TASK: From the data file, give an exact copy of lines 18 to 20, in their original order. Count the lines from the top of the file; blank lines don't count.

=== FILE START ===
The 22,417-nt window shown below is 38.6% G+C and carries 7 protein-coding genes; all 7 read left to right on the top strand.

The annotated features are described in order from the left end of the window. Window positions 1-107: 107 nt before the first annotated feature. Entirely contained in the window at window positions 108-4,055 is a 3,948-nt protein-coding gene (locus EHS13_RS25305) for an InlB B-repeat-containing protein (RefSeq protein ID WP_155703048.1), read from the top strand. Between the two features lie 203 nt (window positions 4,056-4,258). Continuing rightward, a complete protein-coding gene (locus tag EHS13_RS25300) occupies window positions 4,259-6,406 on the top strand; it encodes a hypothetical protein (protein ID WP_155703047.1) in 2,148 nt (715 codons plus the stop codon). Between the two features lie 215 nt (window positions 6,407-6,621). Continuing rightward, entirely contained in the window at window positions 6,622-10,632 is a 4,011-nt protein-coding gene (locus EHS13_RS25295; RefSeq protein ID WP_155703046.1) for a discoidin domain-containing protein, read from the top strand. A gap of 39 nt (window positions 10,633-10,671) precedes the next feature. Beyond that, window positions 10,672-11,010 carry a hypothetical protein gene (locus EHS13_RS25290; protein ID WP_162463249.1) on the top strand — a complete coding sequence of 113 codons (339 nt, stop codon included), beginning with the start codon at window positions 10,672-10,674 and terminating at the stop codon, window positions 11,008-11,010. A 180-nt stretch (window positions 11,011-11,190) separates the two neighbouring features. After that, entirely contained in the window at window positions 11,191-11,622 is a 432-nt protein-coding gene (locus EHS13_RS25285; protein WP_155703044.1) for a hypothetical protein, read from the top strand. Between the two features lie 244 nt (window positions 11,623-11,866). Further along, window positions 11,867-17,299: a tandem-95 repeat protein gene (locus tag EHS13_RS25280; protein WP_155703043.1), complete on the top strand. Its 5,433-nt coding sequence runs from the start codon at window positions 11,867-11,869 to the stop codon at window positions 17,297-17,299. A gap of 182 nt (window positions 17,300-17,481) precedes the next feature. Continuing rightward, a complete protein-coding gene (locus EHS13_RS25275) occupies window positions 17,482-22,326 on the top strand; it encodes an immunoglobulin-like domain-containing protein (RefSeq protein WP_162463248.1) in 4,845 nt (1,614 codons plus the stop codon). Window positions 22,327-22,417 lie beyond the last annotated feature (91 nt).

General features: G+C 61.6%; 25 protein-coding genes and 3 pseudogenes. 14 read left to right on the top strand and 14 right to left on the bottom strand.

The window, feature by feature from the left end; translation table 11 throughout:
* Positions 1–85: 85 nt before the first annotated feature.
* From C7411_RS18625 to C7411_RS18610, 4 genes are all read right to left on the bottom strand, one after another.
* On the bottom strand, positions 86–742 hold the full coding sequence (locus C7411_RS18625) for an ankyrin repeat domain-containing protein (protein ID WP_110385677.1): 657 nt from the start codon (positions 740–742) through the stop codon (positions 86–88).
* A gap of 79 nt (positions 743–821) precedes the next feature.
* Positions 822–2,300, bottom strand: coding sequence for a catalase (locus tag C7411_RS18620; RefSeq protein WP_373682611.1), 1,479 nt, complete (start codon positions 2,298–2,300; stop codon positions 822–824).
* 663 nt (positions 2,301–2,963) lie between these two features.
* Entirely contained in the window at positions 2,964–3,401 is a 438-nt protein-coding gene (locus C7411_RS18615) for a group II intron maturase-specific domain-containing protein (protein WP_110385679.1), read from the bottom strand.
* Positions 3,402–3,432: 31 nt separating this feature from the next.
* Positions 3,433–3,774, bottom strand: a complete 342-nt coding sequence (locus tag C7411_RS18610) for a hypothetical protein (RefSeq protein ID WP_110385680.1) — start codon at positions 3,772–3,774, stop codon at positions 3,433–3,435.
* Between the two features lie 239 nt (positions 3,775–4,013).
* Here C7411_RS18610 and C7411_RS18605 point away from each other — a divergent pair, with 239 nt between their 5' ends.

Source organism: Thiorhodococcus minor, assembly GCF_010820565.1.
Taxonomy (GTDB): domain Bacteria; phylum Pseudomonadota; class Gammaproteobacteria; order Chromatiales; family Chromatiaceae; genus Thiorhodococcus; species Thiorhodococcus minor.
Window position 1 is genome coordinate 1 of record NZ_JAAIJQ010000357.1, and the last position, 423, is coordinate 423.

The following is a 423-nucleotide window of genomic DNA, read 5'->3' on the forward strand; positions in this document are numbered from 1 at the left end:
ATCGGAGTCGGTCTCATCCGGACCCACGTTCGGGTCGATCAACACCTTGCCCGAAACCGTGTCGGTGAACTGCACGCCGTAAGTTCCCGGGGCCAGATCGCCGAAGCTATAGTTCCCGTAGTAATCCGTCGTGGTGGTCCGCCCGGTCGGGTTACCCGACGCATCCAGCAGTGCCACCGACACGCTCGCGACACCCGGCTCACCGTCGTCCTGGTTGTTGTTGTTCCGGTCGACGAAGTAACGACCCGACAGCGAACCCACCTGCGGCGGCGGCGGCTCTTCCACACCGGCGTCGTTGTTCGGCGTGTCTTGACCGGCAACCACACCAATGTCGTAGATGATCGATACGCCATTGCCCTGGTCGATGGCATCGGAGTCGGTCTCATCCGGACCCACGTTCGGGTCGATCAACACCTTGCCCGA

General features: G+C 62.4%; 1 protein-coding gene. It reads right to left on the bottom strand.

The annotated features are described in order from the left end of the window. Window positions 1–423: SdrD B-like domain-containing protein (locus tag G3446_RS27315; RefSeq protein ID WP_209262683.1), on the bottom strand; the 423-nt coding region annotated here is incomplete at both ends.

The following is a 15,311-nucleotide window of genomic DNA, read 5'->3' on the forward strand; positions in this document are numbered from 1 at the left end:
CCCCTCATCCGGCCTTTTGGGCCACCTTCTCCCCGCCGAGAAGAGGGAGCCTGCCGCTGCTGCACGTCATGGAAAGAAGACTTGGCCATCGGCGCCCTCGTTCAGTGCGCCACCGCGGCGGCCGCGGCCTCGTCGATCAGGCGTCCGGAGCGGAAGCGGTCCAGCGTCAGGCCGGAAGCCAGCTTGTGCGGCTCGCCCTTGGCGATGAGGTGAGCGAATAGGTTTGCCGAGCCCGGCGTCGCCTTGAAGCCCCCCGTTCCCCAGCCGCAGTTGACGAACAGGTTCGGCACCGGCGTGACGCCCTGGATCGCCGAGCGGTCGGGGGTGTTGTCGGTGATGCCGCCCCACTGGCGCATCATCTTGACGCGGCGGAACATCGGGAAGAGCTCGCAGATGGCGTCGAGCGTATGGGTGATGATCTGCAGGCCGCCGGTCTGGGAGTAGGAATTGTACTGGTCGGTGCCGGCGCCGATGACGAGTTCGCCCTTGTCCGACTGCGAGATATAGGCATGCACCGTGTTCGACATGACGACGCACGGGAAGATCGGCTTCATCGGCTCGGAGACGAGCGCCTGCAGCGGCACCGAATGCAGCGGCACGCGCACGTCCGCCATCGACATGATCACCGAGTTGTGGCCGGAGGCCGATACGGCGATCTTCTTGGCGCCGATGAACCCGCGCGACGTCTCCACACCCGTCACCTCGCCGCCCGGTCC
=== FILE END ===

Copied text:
Window position 1 is genome coordinate 1 of record NZ_JAAIJQ010000357.1, and the last position, 423, is coordinate 423.

The following is a 423-nucleotide window of genomic DNA, read 5'->3' on the forward strand; positions in this document are numbered from 1 at the left end:
ATCGGAGTCGGTCTCATCCGGACCCACGTTCGGGTCGATCAACACCTTGCCCGAAACCGTGTCGGTGAACTGCACGCCGTAAGTTCCCGGGGCCAGATCGCCGAAGCTATAGTTCCCGTAGTAATCCGTCGTGGTGGTCCGCCCGGTCGGGTTACCCGACGCATCCAGCAGTGCCACCGACACGCTCGCGACACCCGGCTCACCGTCGTCCTGGTTGTTGTTGTTCCGGTCGACGAAGTAACGACCCGACAGCGAACCCACCTGCGGCGGCGGCGGCTCTTCCACACCGGCGTCGTTGTTCGGCGTGTCTTGACCGGCAACCACACCAATGTCGTAGATGATCGATACGCCATTGCCCTGGTCGATGGCATCGGAGTCGGTCTCATCCGGACCCACGTTCGGGTCGATCAACACCTTGCCCGA